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Not Just A Dream, A Promise This work is considered exceptional by our editorial staff.

My dream is to write a book. But, when I looked up the word “dream” in the dictionary I found this “an idea or hope that is impractical or unlikely ever to be realized.” And I thought to myself, “That’s all it really is? A hope that’s unpractical?” I fought for a few months with myself about my dream. Through these last few weeks I dug deep into my memories of the first time I found I loved to read, and through the years until the last time I had a passion to write. With those long weeks I came to a conclusion, the dictionary was right- as it almost always is. A dream is something that might never come true, a fairytale in a way. My desire to be an author is not something I can drop. I’ve worked far too hard to give it all up now. Therefore, this I believe is not just a dream, but a promise. But, to truly understand how I came to this conclusion, I have to first delve into the beginnings and most recent events of the path I’ve chosen because to understand my past is to understand me.

It all began in the third grade. Up until this point, I despised reading. I was horrible at it. My palms would sweat whenever the chance that I would have to read out loud came up, and when it did, I would be a stuttering mess. But that all changed with the Rolling Library.
Since our school didn’t have an official library, we had carts set up with books that we could choose from once a week. It was Wednesday, and my teacher told us all we had a mandatory reading project to do. I had to read a whole book in a month -something I did only when forced. I chose a book about mummies, and sat down with the rest of the class for a twenty minute quiet session totally devoted to the books we’d chosen. In those twenty minutes I fell in love.

When I returned home, I laid in my living room, stuck my nose into this book, and devoured it. I paid no attention to the astonished remarks of, “She’s been there for an hour just reading!” By the time I’d entered the school the next morning I was ready for a second book and was sorry to hear that the Rolling Library wouldn’t be back for another week. I spent the rest of the school year reading various books by the same author, and searching for other authors I could love.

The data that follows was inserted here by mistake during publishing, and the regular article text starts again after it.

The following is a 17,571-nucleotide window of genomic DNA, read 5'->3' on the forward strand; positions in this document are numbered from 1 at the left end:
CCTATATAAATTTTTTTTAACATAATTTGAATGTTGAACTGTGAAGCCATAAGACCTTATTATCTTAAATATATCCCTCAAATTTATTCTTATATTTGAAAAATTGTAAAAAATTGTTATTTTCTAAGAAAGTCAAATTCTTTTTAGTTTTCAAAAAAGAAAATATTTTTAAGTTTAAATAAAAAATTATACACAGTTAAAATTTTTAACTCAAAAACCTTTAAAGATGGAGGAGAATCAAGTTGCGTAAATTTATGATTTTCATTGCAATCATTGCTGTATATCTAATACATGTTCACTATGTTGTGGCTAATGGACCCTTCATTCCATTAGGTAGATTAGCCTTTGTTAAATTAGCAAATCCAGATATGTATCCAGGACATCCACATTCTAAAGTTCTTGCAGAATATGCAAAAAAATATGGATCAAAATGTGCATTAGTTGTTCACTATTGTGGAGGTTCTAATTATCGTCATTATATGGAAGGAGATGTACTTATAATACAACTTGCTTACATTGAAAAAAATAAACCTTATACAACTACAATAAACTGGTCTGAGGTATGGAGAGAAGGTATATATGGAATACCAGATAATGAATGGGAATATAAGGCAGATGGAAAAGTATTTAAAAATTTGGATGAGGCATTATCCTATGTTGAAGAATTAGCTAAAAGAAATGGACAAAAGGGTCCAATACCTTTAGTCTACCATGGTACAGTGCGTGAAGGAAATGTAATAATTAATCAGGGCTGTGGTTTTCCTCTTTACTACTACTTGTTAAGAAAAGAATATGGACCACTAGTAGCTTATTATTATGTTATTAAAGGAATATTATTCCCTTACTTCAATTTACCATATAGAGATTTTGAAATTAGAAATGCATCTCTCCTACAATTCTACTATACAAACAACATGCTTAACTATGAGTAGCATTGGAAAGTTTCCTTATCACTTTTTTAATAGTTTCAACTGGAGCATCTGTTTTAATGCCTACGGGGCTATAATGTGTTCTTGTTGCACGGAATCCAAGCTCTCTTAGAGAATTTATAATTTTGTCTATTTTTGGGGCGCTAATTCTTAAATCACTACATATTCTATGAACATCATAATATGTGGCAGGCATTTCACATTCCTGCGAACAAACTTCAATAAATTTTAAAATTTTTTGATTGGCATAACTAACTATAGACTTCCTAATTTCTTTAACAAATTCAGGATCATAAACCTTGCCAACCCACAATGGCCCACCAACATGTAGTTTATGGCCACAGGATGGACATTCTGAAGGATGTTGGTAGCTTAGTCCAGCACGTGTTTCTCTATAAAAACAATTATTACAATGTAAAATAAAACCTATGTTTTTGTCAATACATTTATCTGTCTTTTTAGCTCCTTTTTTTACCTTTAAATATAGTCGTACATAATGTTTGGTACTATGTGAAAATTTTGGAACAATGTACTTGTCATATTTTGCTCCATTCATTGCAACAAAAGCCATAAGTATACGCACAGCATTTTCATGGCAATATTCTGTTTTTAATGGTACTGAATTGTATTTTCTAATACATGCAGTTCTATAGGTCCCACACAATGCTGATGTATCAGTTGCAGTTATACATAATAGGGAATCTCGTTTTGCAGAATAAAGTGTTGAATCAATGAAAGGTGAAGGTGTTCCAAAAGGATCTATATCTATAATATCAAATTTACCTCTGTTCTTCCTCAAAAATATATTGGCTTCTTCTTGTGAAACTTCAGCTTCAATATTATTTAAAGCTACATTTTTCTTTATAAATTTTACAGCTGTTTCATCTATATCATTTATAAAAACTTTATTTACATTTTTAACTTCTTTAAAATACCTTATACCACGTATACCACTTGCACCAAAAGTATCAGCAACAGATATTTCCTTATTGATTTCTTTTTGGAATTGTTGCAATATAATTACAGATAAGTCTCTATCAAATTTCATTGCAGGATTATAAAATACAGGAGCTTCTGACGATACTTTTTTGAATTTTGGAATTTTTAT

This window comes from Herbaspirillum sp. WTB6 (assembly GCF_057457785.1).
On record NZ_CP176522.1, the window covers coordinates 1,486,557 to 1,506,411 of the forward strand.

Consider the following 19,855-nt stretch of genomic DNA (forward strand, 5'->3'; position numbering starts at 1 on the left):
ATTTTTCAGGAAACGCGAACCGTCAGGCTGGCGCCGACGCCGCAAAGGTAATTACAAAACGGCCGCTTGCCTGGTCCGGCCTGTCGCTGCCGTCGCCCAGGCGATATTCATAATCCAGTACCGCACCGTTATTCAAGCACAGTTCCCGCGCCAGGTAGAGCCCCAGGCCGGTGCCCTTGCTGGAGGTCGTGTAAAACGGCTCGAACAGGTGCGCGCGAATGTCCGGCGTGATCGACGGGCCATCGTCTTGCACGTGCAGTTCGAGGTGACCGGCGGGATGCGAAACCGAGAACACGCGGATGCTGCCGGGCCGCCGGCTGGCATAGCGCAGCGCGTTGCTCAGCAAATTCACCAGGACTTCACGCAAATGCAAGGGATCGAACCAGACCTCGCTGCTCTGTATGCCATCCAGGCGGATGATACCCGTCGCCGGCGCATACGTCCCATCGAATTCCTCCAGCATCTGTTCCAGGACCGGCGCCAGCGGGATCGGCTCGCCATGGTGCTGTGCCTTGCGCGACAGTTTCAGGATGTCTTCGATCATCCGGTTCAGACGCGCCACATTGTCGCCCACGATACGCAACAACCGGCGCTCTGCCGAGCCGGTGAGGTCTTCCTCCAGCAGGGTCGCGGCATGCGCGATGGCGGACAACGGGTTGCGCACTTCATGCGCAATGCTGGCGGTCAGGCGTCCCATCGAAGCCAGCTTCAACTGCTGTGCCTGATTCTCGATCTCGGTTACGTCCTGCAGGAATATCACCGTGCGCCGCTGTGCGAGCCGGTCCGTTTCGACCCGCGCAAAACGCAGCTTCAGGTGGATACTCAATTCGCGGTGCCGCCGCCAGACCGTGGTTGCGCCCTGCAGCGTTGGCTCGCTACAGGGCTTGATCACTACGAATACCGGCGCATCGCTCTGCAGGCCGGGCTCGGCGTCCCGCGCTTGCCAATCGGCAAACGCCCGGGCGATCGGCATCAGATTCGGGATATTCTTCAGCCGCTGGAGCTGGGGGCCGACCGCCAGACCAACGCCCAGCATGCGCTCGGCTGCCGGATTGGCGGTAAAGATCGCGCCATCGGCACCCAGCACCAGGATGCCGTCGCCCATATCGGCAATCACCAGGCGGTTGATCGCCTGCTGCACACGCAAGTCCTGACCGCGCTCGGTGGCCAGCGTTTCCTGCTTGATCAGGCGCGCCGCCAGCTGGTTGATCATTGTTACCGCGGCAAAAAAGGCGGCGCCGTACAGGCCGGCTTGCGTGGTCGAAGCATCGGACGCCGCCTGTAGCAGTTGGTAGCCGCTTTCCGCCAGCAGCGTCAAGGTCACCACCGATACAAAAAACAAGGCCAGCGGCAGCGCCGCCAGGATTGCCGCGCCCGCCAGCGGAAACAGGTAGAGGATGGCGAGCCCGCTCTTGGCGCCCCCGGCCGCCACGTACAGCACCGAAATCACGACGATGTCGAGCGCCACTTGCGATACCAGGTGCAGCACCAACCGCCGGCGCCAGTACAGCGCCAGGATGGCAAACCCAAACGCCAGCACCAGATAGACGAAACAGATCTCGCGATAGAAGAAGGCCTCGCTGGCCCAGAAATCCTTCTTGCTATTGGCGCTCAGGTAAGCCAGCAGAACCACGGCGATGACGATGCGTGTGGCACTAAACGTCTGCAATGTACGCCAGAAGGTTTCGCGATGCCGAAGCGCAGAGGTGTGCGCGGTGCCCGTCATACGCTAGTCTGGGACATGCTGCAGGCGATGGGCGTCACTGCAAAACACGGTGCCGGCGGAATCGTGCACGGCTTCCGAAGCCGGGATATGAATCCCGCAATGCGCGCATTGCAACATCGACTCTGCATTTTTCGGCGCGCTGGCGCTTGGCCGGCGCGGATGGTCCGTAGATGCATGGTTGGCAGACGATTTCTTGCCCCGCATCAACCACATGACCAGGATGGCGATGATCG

Then I moved. It was the first day of fourth grade. I was shy, and I didn’t like to meet new people- this school and these people were all too unfamiliar. So I was lucky when one spunky girl decided to be my friend. She was a dramatic little thing that could burst out crying one second and end up laughing the next, but I thought she was awesome. I stuck to her side like glue, and spent most of my time pretending to be a fairy with her during recess. That got boring pretty quick. One day, she asked me if I would write a story with her. She came up with the idea of a mystery series- at the time she was obsessed with the Nancy Drew. It had one of the most ridiculous plots I’d ever heard, but back then it seemed cool, exciting even.
Though we never finished this particular piece of writing, we went on to write parts of a “series” that was a cross between aliens and Harry Potter. With that, I was sucked into the world of writing.
I’m not sure when my love of books, and my love of writing merged together to become a dream to be an author. It just sort of happened, and by the time I was a freshman, I’d succeeded in writing a novella of 50,000 words, various stories that I could never stick to long enough to finish, and five or six short stories that weren’t exactly the best but were good enough for me.